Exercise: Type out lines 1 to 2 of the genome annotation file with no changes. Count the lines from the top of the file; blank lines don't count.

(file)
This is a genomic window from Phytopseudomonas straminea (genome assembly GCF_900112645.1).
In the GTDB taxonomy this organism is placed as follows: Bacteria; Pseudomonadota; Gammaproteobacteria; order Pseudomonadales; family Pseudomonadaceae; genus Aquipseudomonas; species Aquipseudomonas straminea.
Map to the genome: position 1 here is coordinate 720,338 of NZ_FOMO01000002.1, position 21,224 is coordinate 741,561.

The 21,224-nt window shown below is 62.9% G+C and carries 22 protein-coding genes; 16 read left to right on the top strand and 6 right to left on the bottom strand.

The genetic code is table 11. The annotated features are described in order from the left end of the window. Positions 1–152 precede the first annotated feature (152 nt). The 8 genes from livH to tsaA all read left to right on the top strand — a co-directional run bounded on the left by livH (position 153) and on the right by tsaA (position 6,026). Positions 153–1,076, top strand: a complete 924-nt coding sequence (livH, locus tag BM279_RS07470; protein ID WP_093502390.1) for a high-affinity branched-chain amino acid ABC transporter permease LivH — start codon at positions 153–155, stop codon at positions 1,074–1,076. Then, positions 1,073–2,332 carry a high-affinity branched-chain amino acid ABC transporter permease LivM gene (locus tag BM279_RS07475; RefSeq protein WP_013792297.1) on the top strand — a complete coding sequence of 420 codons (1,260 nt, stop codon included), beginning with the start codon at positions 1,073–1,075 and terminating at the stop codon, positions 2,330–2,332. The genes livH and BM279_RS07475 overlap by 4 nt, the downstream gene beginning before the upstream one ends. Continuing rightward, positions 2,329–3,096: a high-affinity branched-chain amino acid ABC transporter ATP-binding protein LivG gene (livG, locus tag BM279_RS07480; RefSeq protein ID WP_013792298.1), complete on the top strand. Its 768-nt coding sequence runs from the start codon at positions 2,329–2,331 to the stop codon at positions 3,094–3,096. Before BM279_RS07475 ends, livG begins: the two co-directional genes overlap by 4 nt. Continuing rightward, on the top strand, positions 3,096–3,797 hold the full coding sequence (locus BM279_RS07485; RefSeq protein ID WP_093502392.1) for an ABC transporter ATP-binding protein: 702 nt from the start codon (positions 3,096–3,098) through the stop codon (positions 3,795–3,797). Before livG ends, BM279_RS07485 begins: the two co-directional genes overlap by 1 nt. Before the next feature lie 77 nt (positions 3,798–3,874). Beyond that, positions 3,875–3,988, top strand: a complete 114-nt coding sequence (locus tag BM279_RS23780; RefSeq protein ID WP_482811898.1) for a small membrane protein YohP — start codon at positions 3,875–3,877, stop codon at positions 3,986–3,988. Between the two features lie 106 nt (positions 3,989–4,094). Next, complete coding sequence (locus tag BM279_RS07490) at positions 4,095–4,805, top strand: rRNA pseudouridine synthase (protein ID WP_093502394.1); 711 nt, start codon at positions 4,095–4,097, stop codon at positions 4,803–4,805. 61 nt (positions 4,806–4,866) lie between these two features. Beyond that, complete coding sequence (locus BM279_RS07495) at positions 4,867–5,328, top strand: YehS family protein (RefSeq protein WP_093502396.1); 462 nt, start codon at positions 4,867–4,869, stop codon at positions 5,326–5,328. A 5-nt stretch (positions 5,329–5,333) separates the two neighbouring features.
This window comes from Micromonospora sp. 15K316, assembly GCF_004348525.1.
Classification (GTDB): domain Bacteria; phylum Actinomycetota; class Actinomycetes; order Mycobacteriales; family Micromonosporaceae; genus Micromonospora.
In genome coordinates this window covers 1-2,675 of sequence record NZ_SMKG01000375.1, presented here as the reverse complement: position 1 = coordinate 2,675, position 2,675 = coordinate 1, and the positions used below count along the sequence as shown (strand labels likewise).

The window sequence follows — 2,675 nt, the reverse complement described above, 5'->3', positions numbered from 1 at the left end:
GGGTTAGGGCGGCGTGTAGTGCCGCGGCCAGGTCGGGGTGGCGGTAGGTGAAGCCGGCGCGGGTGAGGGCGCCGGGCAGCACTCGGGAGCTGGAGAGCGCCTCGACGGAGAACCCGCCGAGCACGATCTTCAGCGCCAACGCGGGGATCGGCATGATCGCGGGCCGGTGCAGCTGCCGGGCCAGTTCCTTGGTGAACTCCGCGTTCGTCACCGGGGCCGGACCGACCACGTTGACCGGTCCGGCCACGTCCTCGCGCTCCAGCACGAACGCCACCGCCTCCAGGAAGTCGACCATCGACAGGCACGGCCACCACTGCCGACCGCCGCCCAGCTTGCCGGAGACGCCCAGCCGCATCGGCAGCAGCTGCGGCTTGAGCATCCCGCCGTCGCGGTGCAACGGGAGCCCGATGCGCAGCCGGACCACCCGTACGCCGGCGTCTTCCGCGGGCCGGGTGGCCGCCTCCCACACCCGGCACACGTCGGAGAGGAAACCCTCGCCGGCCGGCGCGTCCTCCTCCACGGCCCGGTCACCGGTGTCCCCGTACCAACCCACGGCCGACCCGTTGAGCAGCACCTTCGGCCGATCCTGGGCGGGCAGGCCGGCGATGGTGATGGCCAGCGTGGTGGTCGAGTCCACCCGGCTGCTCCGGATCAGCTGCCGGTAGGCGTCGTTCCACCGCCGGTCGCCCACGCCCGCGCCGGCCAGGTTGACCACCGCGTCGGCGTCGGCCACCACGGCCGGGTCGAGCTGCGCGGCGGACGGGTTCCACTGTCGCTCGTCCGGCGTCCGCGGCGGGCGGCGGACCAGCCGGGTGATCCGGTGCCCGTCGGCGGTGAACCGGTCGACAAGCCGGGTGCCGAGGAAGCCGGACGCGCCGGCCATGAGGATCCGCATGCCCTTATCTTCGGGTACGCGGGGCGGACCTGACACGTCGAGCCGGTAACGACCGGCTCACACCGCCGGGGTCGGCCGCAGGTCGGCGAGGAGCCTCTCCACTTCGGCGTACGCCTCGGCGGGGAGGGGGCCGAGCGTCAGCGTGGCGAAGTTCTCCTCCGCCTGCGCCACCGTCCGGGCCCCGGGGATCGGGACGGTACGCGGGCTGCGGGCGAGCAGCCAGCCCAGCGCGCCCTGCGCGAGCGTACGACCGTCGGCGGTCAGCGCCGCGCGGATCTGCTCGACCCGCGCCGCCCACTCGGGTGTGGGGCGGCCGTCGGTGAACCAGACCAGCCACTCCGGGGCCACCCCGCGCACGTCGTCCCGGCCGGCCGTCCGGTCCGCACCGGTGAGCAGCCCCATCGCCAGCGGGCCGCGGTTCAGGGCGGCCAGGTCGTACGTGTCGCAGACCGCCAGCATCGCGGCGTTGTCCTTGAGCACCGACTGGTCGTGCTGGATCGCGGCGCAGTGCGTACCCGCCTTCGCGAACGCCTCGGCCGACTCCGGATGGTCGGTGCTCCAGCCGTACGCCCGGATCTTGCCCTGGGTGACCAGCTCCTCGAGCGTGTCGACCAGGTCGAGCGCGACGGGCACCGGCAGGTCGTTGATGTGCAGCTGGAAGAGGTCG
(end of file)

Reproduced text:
This is a genomic window from Phytopseudomonas straminea (genome assembly GCF_900112645.1).
In the GTDB taxonomy this organism is placed as follows: Bacteria; Pseudomonadota; Gammaproteobacteria; order Pseudomonadales; family Pseudomonadaceae; genus Aquipseudomonas; species Aquipseudomonas straminea.